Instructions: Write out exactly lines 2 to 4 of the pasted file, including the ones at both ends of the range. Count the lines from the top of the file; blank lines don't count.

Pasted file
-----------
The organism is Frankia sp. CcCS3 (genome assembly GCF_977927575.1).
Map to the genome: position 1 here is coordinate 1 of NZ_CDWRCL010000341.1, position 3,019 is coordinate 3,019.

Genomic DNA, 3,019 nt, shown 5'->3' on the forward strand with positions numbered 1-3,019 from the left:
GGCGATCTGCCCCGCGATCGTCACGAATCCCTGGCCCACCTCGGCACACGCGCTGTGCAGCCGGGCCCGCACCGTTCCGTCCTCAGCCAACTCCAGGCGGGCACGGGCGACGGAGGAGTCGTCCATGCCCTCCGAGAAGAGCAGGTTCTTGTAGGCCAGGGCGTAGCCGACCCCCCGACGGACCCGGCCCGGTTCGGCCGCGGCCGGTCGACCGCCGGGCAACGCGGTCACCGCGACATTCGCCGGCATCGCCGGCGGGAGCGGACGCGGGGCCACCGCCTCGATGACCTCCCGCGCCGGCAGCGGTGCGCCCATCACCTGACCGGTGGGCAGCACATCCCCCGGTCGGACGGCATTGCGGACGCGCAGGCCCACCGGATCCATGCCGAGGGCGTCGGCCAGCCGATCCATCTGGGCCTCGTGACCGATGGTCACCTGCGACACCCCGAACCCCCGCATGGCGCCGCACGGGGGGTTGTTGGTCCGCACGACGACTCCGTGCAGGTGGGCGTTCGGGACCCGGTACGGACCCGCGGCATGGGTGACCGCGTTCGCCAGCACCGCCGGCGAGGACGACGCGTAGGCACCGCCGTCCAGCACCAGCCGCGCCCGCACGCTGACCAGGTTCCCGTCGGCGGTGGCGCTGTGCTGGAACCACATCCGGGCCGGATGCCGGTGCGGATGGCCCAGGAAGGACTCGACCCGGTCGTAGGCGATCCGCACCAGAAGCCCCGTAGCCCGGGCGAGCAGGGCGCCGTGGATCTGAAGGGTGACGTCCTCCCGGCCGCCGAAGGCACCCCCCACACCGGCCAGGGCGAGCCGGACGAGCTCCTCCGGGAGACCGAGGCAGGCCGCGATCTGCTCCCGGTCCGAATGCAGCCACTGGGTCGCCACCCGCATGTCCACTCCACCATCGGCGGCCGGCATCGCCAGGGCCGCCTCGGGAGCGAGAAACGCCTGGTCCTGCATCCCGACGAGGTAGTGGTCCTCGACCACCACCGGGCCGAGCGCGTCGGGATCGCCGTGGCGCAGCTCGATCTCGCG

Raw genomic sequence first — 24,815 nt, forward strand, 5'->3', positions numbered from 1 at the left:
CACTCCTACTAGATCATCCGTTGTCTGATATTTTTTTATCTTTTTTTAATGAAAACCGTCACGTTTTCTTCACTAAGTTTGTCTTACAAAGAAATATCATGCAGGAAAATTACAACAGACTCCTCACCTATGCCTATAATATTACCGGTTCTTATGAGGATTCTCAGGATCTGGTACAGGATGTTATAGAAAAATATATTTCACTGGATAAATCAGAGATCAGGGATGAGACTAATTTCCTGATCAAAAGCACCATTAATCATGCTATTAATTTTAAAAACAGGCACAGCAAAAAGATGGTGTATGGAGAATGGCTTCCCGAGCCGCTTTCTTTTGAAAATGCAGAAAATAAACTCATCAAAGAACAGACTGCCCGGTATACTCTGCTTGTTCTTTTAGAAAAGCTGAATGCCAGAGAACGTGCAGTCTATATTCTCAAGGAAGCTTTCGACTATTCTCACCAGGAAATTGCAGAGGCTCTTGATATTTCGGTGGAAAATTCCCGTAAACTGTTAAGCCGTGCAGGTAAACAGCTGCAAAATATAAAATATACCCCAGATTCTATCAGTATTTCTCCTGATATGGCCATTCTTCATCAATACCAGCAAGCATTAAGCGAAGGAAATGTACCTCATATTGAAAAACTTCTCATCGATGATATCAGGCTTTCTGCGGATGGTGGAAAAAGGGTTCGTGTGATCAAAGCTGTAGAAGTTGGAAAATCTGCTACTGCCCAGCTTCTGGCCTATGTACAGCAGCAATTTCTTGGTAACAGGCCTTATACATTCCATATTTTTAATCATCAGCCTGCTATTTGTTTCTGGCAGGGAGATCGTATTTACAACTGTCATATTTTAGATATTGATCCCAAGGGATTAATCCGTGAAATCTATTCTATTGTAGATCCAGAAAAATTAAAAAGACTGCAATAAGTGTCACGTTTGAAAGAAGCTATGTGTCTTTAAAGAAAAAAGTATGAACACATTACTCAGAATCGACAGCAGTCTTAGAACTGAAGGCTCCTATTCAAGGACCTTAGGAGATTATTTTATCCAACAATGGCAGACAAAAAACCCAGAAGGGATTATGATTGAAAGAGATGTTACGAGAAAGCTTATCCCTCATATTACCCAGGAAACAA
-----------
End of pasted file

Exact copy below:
Map to the genome: position 1 here is coordinate 1 of NZ_CDWRCL010000341.1, position 3,019 is coordinate 3,019.

Genomic DNA, 3,019 nt, shown 5'->3' on the forward strand with positions numbered 1-3,019 from the left:
GGCGATCTGCCCCGCGATCGTCACGAATCCCTGGCCCACCTCGGCACACGCGCTGTGCAGCCGGGCCCGCACCGTTCCGTCCTCAGCCAACTCCAGGCGGGCACGGGCGACGGAGGAGTCGTCCATGCCCTCCGAGAAGAGCAGGTTCTTGTAGGCCAGGGCGTAGCCGACCCCCCGACGGACCCGGCCCGGTTCGGCCGCGGCCGGTCGACCGCCGGGCAACGCGGTCACCGCGACATTCGCCGGCATCGCCGGCGGGAGCGGACGCGGGGCCACCGCCTCGATGACCTCCCGCGCCGGCAGCGGTGCGCCCATCACCTGACCGGTGGGCAGCACATCCCCCGGTCGGACGGCATTGCGGACGCGCAGGCCCACCGGATCCATGCCGAGGGCGTCGGCCAGCCGATCCATCTGGGCCTCGTGACCGATGGTCACCTGCGACACCCCGAACCCCCGCATGGCGCCGCACGGGGGGTTGTTGGTCCGCACGACGACTCCGTGCAGGTGGGCGTTCGGGACCCGGTACGGACCCGCGGCATGGGTGACCGCGTTCGCCAGCACCGCCGGCGAGGACGACGCGTAGGCACCGCCGTCCAGCACCAGCCGCGCCCGCACGCTGACCAGGTTCCCGTCGGCGGTGGCGCTGTGCTGGAACCACATCCGGGCCGGATGCCGGTGCGGATGGCCCAGGAAGGACTCGACCCGGTCGTAGGCGATCCGCACCAGAAGCCCCGTAGCCCGGGCGAGCAGGGCGCCGTGGATCTGAAGGGTGACGTCCTCCCGGCCGCCGAAGGCACCCCCCACACCGGCCAGGGCGAGCCGGACGAGCTCCTCCGGGAGACCGAGGCAGGCCGCGATCTGCTCCCGGTCCGAATGCAGCCACTGGGTCGCCACCCGCATGTCCACTCCACCATCGGCGGCCGGCATCGCCAGGGCCGCCTCGGGAGCGAGAAACGCCTGGTCCTGCATCCCGACGAGGTAGTGGTCCTCGACCACCACCGGGCCGAGCGCGTCGGGATCGCCGTGGCGCAGCTCGATCTCGCG